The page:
Trisha Shetty

Michel Bouvier

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Citizenship  Canadian
Field  Biochemistry
Michel Bouvier httpswwwiriccawordpresswpcontentuploads2
Born  September 14, 1958 (age 58) (1958-09-14)
Fields  Biochemistry and molecular pharmacology
Notable awards  Fellow of the Academy of Science of the Royal Society of Canada/ Fellow of the Canadian Academy of Health Sciences / Canada Research Chair in Signal Transduction and Molecular Pharmacology

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Michel Bouvier (born September 14, 1958) is a Canadian biochemist and molecular pharmacologist. He is a professor of biochemistry and molecular medicine at Université de Montréal; a principal investigator and the Chief Executive Officer at the Institute for Research in Immunology and Cancer; and an Associate Vice-President in Research, Scientific Discovery, Creation and Innovation at Université de Montréal. His work focuses on the study of cell signaling towards the discovery of new pharmaceutical drugs.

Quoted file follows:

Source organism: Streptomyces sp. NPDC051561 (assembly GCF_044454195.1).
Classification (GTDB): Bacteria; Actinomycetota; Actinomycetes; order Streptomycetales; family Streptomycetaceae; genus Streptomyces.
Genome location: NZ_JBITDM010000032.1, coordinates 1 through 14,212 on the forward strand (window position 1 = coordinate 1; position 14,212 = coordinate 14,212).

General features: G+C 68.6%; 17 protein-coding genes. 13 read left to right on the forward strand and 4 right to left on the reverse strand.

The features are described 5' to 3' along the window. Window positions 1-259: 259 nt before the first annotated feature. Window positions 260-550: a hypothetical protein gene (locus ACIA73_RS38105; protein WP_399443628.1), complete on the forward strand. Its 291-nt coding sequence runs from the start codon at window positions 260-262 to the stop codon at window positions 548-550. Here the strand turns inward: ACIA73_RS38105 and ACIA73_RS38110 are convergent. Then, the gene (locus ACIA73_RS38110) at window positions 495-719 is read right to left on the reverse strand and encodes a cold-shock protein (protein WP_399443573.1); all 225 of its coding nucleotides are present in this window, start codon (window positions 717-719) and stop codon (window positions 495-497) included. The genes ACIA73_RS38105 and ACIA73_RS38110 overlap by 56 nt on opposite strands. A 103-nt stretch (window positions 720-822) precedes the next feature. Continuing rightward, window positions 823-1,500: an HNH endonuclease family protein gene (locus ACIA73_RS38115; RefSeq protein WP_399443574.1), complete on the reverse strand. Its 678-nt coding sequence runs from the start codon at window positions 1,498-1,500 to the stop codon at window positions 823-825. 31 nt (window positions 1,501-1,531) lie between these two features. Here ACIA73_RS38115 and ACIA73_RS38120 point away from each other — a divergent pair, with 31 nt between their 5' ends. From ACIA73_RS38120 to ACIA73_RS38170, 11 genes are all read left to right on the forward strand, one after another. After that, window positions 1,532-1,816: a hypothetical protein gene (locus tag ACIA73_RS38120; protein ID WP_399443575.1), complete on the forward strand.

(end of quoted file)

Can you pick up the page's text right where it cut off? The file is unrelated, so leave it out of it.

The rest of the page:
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Michel Bouvier earned a B.Sc. in Biochemistry (1979) and a Ph.D. in Neurological Sciences (1985) from Université de Montréal, and then completed a post-doctoral fellow (1985-1989) at Duke University under the supervision of Dr. Robert J. Lefkowitz (2012 Nobel Prize in Chemistry). Bouvier is a professor in the Department of Biochemistry and Molecular Medicine at the Faculty of Medicine of Université de Montréal and a principal investigator at the Institute for Research in Immunology and Cancer (IRIC) at Université de Montréal.


He is a world-known expert in cell signaling and drug discovery, notably in the field of G protein-coupled receptors (GPCRs). GPCRs constitute the largest single protein family involved in the transduction of hormonal signals and neurotransmitters. Their physiological significance makes them a prime target in drug development, and over a third of existing drugs use GPCRs as their target site of action. Bouvier’s work in the regulation of receptors led to new paradigms (inverse agonism; pharmacological chaperones; receptor polymerization; and pluri-dimensionality of signaling), which, coupled with the development of bioluminescence resonance energy transfer (BRET)-based methods, have a direct impact on drug discovery. He has authored over 260 scientific articles, filed 36 patent applications, and delivered over 400 lectures as a guest lecturer. Bouvier holds the Canada Research Chair in Signal Transduction and Molecular Pharmacology


Michel Bouvier Wikipedia

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